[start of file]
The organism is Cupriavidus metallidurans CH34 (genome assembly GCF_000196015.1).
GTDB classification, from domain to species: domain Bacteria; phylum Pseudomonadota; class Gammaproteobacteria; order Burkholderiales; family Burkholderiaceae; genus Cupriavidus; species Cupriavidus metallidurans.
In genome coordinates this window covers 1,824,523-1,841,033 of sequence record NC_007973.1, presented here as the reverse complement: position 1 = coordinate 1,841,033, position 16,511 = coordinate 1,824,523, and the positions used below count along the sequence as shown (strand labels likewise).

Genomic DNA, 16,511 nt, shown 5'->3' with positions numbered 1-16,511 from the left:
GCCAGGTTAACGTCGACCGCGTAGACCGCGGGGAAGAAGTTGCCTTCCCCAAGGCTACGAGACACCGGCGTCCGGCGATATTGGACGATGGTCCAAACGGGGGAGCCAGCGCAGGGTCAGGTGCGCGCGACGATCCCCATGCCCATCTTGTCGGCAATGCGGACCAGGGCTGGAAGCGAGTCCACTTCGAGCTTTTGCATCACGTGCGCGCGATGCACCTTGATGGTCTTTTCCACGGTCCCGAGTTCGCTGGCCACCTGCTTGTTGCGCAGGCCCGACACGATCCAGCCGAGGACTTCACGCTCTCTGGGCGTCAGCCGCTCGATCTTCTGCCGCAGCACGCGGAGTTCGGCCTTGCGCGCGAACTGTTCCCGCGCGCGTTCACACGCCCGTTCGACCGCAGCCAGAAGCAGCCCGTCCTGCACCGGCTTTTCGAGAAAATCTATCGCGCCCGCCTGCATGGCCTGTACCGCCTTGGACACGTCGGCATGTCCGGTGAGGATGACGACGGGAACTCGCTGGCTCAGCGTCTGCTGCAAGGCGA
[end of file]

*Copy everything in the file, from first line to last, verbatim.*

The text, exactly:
The organism is Cupriavidus metallidurans CH34 (genome assembly GCF_000196015.1).
GTDB classification, from domain to species: domain Bacteria; phylum Pseudomonadota; class Gammaproteobacteria; order Burkholderiales; family Burkholderiaceae; genus Cupriavidus; species Cupriavidus metallidurans.
In genome coordinates this window covers 1,824,523-1,841,033 of sequence record NC_007973.1, presented here as the reverse complement: position 1 = coordinate 1,841,033, position 16,511 = coordinate 1,824,523, and the positions used below count along the sequence as shown (strand labels likewise).

Genomic DNA, 16,511 nt, shown 5'->3' with positions numbered 1-16,511 from the left:
GCCAGGTTAACGTCGACCGCGTAGACCGCGGGGAAGAAGTTGCCTTCCCCAAGGCTACGAGACACCGGCGTCCGGCGATATTGGACGATGGTCCAAACGGGGGAGCCAGCGCAGGGTCAGGTGCGCGCGACGATCCCCATGCCCATCTTGTCGGCAATGCGGACCAGGGCTGGAAGCGAGTCCACTTCGAGCTTTTGCATCACGTGCGCGCGATGCACCTTGATGGTCTTTTCCACGGTCCCGAGTTCGCTGGCCACCTGCTTGTTGCGCAGGCCCGACACGATCCAGCCGAGGACTTCACGCTCTCTGGGCGTCAGCCGCTCGATCTTCTGCCGCAGCACGCGGAGTTCGGCCTTGCGCGCGAACTGTTCCCGCGCGCGTTCACACGCCCGTTCGACCGCAGCCAGAAGCAGCCCGTCCTGCACCGGCTTTTCGAGAAAATCTATCGCGCCCGCCTGCATGGCCTGTACCGCCTTGGACACGTCGGCATGTCCGGTGAGGATGACGACGGGAACTCGCTGGCTCAGCGTCTGCTGCAAGGCGA